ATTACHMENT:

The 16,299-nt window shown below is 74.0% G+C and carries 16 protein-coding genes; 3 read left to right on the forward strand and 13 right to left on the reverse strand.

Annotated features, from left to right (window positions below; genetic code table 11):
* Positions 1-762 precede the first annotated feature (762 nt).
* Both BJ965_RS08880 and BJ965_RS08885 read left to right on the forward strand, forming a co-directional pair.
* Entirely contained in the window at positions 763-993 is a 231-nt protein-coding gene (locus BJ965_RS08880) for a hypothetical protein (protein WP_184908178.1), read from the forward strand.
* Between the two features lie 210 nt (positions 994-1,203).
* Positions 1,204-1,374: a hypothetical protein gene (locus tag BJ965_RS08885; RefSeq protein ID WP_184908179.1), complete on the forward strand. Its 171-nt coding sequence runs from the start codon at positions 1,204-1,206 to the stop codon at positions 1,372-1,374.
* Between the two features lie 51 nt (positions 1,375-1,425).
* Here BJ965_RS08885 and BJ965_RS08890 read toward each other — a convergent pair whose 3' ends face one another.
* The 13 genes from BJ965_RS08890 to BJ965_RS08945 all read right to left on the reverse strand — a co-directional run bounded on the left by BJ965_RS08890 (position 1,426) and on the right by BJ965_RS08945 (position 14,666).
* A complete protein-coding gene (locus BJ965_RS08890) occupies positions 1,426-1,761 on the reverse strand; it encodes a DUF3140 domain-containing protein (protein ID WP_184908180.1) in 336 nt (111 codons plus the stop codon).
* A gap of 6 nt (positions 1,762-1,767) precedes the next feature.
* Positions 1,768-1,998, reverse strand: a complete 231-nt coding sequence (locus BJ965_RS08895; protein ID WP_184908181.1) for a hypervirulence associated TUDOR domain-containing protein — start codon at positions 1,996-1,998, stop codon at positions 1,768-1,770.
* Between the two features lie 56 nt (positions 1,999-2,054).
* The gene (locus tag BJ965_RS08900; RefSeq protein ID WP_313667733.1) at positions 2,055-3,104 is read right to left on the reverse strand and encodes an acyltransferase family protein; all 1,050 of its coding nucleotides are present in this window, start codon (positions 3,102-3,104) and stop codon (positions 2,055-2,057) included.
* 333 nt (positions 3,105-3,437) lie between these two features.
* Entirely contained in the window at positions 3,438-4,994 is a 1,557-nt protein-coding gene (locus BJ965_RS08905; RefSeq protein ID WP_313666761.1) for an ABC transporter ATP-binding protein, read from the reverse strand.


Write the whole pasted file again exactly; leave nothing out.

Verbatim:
The 16,299-nt window shown below is 74.0% G+C and carries 16 protein-coding genes; 3 read left to right on the forward strand and 13 right to left on the reverse strand.

Annotated features, from left to right (window positions below; genetic code table 11):
* Positions 1-762 precede the first annotated feature (762 nt).
* Both BJ965_RS08880 and BJ965_RS08885 read left to right on the forward strand, forming a co-directional pair.
* Entirely contained in the window at positions 763-993 is a 231-nt protein-coding gene (locus BJ965_RS08880) for a hypothetical protein (protein WP_184908178.1), read from the forward strand.
* Between the two features lie 210 nt (positions 994-1,203).
* Positions 1,204-1,374: a hypothetical protein gene (locus tag BJ965_RS08885; RefSeq protein ID WP_184908179.1), complete on the forward strand. Its 171-nt coding sequence runs from the start codon at positions 1,204-1,206 to the stop codon at positions 1,372-1,374.
* Between the two features lie 51 nt (positions 1,375-1,425).
* Here BJ965_RS08885 and BJ965_RS08890 read toward each other — a convergent pair whose 3' ends face one another.
* The 13 genes from BJ965_RS08890 to BJ965_RS08945 all read right to left on the reverse strand — a co-directional run bounded on the left by BJ965_RS08890 (position 1,426) and on the right by BJ965_RS08945 (position 14,666).
* A complete protein-coding gene (locus BJ965_RS08890) occupies positions 1,426-1,761 on the reverse strand; it encodes a DUF3140 domain-containing protein (protein ID WP_184908180.1) in 336 nt (111 codons plus the stop codon).
* A gap of 6 nt (positions 1,762-1,767) precedes the next feature.
* Positions 1,768-1,998, reverse strand: a complete 231-nt coding sequence (locus BJ965_RS08895; protein ID WP_184908181.1) for a hypervirulence associated TUDOR domain-containing protein — start codon at positions 1,996-1,998, stop codon at positions 1,768-1,770.
* Between the two features lie 56 nt (positions 1,999-2,054).
* The gene (locus tag BJ965_RS08900; RefSeq protein ID WP_313667733.1) at positions 2,055-3,104 is read right to left on the reverse strand and encodes an acyltransferase family protein; all 1,050 of its coding nucleotides are present in this window, start codon (positions 3,102-3,104) and stop codon (positions 2,055-2,057) included.
* 333 nt (positions 3,105-3,437) lie between these two features.
* Entirely contained in the window at positions 3,438-4,994 is a 1,557-nt protein-coding gene (locus BJ965_RS08905; RefSeq protein ID WP_313666761.1) for an ABC transporter ATP-binding protein, read from the reverse strand.